New guidance for real estate investors on the 20% deduction in tax code, Section 199A - by Lynne Bagby

March 01, 2019 - Northern New England
Lynne Bagby,
Asset Preservation, Inc.

Many New England real estate investors have been wondering how they can qualify for the Section 199A 20% reduction for their real estate “businesses” as they, along with their CPAs and tax advisors maneuver around the recent changes to the tax code. 

The Tax Cuts and Jobs Act of 2017 (TCJA) created a new section of the tax code, Section 199A. Section 199A provides a 20% deduction for owners of certain pass-through entities. The intent of this new 20% deduction is to provide some tax rate relief to pass-through entities since C-Corporations benefitted from the reduction in the corporate tax rate from 35% down to 21%.  

On January 18, the Treasury released additional guidance regarding the 20% deduction for qualified business income (QBI) and the 20% deduction provided by Section 199A of the code. The IRS provided a proposed revenue procedure and proposed safe harbor describing when a “rental real estate enterprise” will be treated as trade or business for purposes of Section 199A.  In Notice 2019-07, the IRS introduced a new tax term, a “rental real estate enterprise” along with conditions that must be met for a rental real estate enterprise to be considered a trade or business and eligible for the Section 199A deduction. For purposes of this safe harbor, a rental real estate enterprise is defined as an interest in real property held for the production of rents and may consist of an interest in multiple properties. 

Although most tax advisors will generally recommend that taxpayers try to meet the safe harbor conditions, the Notice provides that the failure of the taxpayer to satisfy the requirements of this safe harbor does not mean a taxpayer cannot substantiate that they have otherwise met the threshold for establishing they have a “rental real estate enterprise” for purposes of Section 199A.  The following are the requirements that must be met for the safe harbor:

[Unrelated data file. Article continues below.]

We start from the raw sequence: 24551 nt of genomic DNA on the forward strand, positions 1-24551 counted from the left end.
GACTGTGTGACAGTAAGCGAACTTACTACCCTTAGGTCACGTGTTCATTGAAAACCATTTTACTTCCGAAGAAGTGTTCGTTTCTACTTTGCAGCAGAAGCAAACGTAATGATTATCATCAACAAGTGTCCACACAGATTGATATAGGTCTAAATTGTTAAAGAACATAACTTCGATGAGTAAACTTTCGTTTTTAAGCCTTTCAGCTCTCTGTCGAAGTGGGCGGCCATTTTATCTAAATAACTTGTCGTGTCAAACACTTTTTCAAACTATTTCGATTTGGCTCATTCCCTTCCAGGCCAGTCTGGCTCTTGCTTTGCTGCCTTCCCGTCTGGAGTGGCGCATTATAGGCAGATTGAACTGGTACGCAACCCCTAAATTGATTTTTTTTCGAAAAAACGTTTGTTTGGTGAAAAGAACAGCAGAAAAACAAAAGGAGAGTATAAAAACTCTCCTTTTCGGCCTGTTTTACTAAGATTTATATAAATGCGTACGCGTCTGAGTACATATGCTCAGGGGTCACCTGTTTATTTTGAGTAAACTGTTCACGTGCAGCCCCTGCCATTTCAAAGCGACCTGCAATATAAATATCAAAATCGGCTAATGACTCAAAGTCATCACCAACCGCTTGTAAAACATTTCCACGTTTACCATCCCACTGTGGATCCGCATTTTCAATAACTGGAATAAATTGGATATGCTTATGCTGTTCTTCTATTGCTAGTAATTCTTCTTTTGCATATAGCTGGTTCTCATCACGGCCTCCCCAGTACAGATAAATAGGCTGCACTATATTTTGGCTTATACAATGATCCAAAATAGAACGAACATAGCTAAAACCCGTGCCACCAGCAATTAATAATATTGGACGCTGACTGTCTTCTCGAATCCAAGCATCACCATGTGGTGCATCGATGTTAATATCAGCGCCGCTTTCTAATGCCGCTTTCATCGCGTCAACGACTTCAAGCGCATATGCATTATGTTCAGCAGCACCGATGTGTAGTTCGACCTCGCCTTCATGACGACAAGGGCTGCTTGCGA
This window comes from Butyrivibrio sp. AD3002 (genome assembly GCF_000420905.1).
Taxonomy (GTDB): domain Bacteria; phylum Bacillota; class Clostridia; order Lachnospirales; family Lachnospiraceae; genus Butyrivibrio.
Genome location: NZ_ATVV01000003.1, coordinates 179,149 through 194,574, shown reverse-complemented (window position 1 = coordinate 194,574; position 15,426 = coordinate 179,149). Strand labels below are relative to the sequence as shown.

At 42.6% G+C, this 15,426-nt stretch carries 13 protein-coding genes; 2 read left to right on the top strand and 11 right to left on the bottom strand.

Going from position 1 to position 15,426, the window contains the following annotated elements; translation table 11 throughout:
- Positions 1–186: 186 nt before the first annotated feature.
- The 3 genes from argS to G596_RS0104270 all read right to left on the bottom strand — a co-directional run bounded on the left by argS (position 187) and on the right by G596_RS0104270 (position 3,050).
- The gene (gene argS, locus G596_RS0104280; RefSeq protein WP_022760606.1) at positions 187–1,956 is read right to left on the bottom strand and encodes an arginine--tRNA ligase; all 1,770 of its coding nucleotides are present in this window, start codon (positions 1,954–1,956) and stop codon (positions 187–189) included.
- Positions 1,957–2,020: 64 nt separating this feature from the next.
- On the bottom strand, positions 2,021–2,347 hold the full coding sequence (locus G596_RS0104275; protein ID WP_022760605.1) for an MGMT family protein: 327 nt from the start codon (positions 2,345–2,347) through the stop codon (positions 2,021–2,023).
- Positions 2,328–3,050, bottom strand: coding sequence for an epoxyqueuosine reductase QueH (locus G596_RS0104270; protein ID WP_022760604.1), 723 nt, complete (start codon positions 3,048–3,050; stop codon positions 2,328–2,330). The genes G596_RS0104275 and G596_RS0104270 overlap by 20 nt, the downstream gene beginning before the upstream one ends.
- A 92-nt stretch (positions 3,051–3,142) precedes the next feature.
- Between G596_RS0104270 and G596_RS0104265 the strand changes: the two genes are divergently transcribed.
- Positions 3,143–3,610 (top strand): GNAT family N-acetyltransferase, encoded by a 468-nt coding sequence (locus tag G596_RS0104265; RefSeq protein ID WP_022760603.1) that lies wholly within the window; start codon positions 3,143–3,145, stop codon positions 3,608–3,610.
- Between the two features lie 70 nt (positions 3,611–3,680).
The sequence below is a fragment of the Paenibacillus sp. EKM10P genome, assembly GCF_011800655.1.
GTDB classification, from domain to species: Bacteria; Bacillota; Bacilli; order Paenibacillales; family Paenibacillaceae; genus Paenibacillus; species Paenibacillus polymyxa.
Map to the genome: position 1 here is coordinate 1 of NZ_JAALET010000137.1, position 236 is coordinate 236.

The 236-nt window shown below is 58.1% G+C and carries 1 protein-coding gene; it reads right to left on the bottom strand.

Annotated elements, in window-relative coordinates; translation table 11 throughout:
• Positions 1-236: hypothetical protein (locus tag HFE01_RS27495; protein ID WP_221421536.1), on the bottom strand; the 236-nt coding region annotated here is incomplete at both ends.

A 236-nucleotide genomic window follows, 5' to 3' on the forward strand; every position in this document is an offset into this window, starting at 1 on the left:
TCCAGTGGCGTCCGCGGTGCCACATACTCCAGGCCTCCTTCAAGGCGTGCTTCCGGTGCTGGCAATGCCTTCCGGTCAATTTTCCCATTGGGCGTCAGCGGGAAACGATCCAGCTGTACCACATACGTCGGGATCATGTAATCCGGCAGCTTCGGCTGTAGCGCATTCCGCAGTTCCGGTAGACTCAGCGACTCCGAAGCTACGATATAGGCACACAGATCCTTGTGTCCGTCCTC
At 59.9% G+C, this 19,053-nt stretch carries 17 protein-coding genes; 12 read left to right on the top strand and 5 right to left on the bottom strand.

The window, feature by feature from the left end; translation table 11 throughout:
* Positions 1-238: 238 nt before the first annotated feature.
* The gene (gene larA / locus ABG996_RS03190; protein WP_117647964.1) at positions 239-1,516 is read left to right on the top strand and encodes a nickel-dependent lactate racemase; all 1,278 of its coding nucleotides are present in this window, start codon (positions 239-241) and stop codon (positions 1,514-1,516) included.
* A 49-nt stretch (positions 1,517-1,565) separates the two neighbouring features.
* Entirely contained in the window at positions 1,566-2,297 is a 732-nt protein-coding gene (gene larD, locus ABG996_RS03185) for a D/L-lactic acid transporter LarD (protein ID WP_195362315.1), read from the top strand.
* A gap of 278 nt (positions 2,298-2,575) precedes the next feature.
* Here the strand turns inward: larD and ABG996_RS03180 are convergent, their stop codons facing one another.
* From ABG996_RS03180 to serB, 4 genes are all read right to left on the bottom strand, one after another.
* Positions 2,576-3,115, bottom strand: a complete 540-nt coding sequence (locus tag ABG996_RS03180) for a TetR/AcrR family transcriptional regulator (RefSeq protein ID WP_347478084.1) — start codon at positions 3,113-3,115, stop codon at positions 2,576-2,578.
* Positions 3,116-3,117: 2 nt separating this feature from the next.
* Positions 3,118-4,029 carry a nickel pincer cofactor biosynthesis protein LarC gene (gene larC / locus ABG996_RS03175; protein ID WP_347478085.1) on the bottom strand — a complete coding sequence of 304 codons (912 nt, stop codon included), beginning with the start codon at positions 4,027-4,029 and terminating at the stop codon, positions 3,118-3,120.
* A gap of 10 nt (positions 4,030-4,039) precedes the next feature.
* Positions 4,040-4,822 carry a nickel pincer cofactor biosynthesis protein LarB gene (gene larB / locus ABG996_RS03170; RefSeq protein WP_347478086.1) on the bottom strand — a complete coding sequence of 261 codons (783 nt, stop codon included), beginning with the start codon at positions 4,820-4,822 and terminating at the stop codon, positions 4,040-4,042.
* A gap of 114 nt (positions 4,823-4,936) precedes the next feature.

1. Separate books and records must be maintained for each rental real estate enterprise:

A.  A real estate enterprise can consist of a single or multiple real estate rentals.

B. Commercial and residential rentals must be in separate enterprises and cannot be combined into the same real estate enterprise. 

2. In the tax years 2019-2023, at least 250 hours of rental services must be performed by the taxpayer and workers for the taxpayer for each rental real estate enterprise. 

3. The taxpayer must maintain contemporaneous records including time reports, logs, or similar documents, to document the following: 

A. Hours of all services performed;

B. Description of services performed; 

C. Dates on which such services were performed;

D. Who performed the services. 

Rental services that may be counted toward the 250 hour requirement include:

A. Advertising to rent or lease the real estate;

B. Negotiating and executing leases;

C. Verifying information contained in tenant applications;

D. Collection of rent;

E. Daily operation, maintenance, and repair of rental property;

F. Management of the real estate; 

G. The purchase of materials for repairs; 

H. Supervision of employees and independent contractors. 

Rental services for purposes of the rental real estate enterprise safe harbor do not include the following: 

A. Financial activities, such as arranging financing;

B. Procuring property; 

C. Reviewing financial statements or reports;

D. Planning, managing, or constructing capital improvements;

E. Hours spent traveling to and from rental real estate. 

Rental services counted toward the 250 hour requirement may be performed by owners or employees, agents, and/or independent contractors working for the owners. Accordingly, the activities of several individuals may be aggregated for purposes of meeting the 250 hour requirement.

The following types of rental real estate are not eligible for the safe harbor: 

A. Real estate owned or managed under a triple net (NNN) lease agreement.

B. Rental property leased under an agreement that requires the tenant or lessee to pay a portion of the taxes, fees, and insurance, and to be responsible for maintenance activities allocable to the portion of the property leased by the tenant. 

C. Vacation property used by the taxpayer for any portion of the year.

IRC Section 1031 Exchanges

The Treasury Regulations also provided clarification regarding the calculation of the unadjusted basis immediately after acquisition (UBIA) of replacement property acquired by the taxpayer in a Section 1031 exchange.

Inclusive of the favorable guidance on qualifying for the 20% deduction and the positive outcome on calculating the replacement property basis, New England investors have received more benefits to owning investment property which will ultimately serve to increase ROI. Participation in 1031 exchanges can provide favorable tax benefits at the time of disposition and now, these new tax rules provide a window of opportunity during the ownership of investment property. Coupled together, real estate investors continue to enjoy significant tax benefits for the ownership of investment properties.

Lynne Bagby, CES is the New England division manager for Asset Preservation, Inc., Boston.

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